I got an opportunity to listen to Anand Teltumbde in a talk ‘Caste in Stone?’ at Manthan, Hyderabad on 3rd May 2019. I had never read any of his articles/books and heard him before. Though, I had read quite a lot about him that he is a liberal thinker, a public intellectual and so on. I went to the talk with great expectations that I will get to hear a perspective which I have not known earlier.
My reaction after listening to him can be summed up in one word: Disillusioned. I shall elaborate.
The start of the talk
Anand Teltumbde started on a positive note. He said that India is casteist than ever before, which of course is right. He set the context about the casteism from the time of ancient India, brought it to the Muslim rule and the colonialism.
Apart from referring to Jyotiba Phule and Ambedkar, he did not attribute any other Indian to work against casteism. He said that Muslims and Britishers brought about changes in the Indian caste structure. However, he did not give any examples to corroborate his opinion. Mahatma Gandhi was of course not mentioned in any of the regards.
The reference to Marx and the jargons
Suddenly, he started referring to Marx as an influencer to remove casteism in Indian society. He informed that Marx was the first person to notice the detrimental results of castes and keeping India backward. I tried hard but was not able to connect the dots plotted in the air about Marx and castes.
Then, it was the time for the bombardment of the jargons. Neoliberals, Plutocracy, Global capital, Orthodoxy of fiscal management etc. I had tried to follow Anand Teltumbde till now, but now he was up to mischief, the oft-repeated word by him. Knowing a language does not mean that jargons are just thrown around but that is what was happening.
The dislike for the Constitution
Anand Teltumbde said that it is not the Indian Constitution but the Britishers that gave reservation to Dalits. He informed that Constituent Assembly wanted to remove untouchability but not the castes. According to him, there is a mischief in Constitution that it has given shape and form to castes and majority religion in perpetuity.
He said that including Scheduled Tribes in the reservation was mischief in the Constitution. According to him, they should have been included with Scheduled Castes to be given reservation. He said that other backward classes should not have been given reservation.
In nutshell, I understood that he wanted the reservation to be a sole domain of Scheduled Castes and that he does not like the Indian Constitution.
Quotes of the talk
There is a pact with global capital due to which Modi got power. Global capital does not like Brahminism. So, Modi is desparate. Now, who is this global capital? Who did the pact? I thought that the Indian electorate elected Narendra Modi, but I suppose I was wrong. From where did Brahminism come into the crosshair of global capital? It was supposed to be a talk on Castes and not Modi.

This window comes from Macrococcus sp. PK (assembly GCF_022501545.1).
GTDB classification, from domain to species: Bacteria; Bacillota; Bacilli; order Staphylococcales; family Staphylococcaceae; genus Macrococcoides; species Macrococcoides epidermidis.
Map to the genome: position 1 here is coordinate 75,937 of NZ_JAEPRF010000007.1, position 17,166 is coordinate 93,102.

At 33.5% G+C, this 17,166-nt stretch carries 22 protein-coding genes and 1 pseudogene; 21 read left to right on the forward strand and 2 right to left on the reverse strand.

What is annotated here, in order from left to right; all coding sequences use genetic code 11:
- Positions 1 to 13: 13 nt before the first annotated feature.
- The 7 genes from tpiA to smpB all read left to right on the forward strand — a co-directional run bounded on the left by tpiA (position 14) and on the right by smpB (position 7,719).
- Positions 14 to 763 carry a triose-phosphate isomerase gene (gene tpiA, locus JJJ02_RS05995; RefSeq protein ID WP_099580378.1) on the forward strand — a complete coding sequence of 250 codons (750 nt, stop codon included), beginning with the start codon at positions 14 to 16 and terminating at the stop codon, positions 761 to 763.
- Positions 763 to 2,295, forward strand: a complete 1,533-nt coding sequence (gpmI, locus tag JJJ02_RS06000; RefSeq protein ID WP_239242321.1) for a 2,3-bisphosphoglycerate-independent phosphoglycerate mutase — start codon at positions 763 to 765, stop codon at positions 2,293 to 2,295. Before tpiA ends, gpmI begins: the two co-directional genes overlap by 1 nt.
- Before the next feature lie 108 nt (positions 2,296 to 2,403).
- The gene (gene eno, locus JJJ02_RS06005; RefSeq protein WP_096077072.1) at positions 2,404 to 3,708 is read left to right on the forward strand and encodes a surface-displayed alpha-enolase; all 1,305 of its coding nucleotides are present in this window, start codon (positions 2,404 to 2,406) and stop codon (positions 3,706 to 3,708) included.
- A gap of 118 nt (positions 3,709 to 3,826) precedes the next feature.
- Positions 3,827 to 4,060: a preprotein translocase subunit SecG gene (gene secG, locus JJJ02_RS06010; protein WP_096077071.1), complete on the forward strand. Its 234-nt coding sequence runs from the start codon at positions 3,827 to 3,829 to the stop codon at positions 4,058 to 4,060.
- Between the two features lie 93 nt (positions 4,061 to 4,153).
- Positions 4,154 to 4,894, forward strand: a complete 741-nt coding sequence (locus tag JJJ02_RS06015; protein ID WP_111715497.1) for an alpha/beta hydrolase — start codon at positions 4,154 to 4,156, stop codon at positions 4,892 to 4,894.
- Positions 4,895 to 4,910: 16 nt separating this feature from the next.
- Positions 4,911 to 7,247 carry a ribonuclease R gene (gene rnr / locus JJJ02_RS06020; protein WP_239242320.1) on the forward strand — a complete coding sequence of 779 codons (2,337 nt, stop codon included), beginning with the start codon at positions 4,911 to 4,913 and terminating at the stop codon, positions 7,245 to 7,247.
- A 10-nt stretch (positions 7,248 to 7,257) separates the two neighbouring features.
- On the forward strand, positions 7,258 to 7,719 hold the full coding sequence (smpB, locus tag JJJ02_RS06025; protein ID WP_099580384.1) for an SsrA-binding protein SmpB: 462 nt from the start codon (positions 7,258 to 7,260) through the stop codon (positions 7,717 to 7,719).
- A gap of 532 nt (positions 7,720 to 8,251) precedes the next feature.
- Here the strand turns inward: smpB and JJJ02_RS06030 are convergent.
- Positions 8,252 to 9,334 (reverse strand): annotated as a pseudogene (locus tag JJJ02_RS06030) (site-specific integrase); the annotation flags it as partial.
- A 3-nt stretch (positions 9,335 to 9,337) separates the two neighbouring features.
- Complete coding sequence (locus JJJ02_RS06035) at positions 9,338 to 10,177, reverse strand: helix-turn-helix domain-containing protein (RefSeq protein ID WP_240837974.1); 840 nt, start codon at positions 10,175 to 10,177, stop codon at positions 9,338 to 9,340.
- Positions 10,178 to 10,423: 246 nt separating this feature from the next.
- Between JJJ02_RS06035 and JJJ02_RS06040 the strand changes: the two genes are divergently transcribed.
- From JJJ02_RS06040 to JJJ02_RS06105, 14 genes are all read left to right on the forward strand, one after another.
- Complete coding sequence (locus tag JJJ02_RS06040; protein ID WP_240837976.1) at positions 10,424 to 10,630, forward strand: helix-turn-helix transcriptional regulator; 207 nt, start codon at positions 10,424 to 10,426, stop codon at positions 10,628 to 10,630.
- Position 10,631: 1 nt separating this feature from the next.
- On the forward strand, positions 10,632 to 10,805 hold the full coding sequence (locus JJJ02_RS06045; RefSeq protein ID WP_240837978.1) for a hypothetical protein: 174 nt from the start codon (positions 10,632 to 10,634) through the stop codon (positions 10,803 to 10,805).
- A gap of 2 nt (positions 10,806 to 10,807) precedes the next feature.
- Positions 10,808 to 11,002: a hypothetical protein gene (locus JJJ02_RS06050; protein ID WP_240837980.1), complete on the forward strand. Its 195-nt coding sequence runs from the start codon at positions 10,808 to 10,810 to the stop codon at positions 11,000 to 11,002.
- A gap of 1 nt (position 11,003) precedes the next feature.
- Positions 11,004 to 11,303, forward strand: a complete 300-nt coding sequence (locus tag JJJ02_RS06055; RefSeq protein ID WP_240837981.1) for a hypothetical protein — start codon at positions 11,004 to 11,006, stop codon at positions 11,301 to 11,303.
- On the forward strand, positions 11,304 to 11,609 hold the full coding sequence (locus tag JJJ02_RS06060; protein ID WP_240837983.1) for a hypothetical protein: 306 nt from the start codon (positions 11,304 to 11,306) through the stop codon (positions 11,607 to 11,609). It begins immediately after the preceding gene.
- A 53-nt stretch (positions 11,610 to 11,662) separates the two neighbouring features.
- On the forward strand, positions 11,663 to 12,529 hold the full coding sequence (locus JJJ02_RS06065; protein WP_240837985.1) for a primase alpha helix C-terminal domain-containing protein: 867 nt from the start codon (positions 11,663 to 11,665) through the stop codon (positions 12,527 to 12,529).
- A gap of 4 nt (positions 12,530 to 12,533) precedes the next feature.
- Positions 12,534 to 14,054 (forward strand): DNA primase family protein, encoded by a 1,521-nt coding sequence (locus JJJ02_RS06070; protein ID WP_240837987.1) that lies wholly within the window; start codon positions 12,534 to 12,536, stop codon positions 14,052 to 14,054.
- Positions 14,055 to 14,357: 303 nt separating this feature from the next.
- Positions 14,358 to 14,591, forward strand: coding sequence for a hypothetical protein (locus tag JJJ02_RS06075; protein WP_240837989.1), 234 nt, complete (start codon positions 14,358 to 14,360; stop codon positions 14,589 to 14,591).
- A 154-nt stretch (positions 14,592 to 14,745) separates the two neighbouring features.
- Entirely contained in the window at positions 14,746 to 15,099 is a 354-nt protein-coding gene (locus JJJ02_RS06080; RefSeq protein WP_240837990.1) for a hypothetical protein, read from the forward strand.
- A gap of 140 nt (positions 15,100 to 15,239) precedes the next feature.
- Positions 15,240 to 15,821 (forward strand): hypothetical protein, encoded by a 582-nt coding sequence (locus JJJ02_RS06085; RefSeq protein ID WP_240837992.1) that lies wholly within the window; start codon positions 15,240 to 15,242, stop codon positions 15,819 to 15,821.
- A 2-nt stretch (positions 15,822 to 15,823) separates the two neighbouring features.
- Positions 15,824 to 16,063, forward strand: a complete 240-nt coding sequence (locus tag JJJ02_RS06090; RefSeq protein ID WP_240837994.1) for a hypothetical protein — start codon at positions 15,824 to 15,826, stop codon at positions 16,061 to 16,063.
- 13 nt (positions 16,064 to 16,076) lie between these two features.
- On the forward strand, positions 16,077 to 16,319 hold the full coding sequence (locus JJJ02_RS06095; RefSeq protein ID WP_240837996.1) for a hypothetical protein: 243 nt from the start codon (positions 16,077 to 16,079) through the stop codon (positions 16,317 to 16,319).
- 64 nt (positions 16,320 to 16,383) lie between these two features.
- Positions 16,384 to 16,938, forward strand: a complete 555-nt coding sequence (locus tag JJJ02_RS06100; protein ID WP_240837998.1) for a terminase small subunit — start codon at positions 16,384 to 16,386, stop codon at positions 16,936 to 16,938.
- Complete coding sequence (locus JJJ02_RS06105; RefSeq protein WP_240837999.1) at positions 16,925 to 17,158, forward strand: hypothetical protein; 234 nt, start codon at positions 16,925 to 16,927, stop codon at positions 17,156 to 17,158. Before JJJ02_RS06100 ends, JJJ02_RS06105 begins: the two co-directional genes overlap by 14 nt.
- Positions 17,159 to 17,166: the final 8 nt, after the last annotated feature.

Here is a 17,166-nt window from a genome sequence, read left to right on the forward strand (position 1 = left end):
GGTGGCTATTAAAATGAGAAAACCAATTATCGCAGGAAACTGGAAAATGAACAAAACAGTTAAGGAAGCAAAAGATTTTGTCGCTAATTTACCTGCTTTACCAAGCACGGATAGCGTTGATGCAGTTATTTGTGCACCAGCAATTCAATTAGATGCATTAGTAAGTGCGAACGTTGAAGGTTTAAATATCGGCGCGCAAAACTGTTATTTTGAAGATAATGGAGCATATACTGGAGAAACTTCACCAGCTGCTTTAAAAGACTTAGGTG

To annihilate caste, we should not hanker after caste and let go of caste. I suppose all of us know this. A practical or more elaboration of how to do it should have been more helpful, but I think it was beyond the scope and the intention.
I found Anand Teltumbde’s talk littered with jargons and incoherence. It was uni-dimensional. What was not expected was making sweeping statements without speaking about the evidence or making disjointed remarks here and there. It came across as a long-winded rambling.
Everything was getting attributed to Ambedkar, Muslims and Britishers, but nothing to Mahatma Gandhi, Indian reformers, Indian society, Freedom movement and such.
More worrying was that he limited the scope of casteism to Dalits, not even including Scheduled Tribes and Other Backward Classes. He suggested that we should encourage the class to get over caste. I wonder from where he got the empirical proof for this, as he likes to speak about.
An audience of 300-350 was nodding throughout the talk. I felt that I am the only person not able to make head and tail out of this all over the place verbose monologue. Then, I realized that people had actually started leaving. By the time Q&A with audience got over, about 50% of the people had left. I suppose they tried to make sense but that was about it and could not hold further.
Anand Teltumbde’s answers to questions
I did not find anything worthwhile in terms of content or research or compelling narrative or suggested solutions in his talk, but some of his answers were credible. He supports reservation, only when it is exterminated with a defined time-frame. Religious conversions do not help eradicate casteism. It is humbug that technology will remove castes. Dalits may not be the best people to help Dalits. In fact, they may be best helped by high caste people.
I felt that he can make sense if he wants to. But his incentives are otherwise.
Anand Teltumbde ticks all the right boxes. He knows English and lots of it. He can speak and keep speaking endlessly. It is necessary to oppose Hindutva forces and capitalism to be classified as a liberal and public intellectual and he does it. It is not at all necessary to make sense in what is spoken or suggested, to be bereft of responsibility, and he does it.
In nutshell, he is a liberal rebel without a cause. He knows that a lucrative career can be made out in liberal circuit by mouthing incoherently about Hindutva forces and he does it effortlessly. And he also knows it.
The audience, apart from liberals, tries to understand him but they desert him knowing in heart of their hearts that this is going nowhere. It is actually a privilege for him that Bhima Koregaon violence gets attributed to him and people like him, for I think that they are no leaders, they have no followers and they cannot get any action done from anyone, not even from their own selves.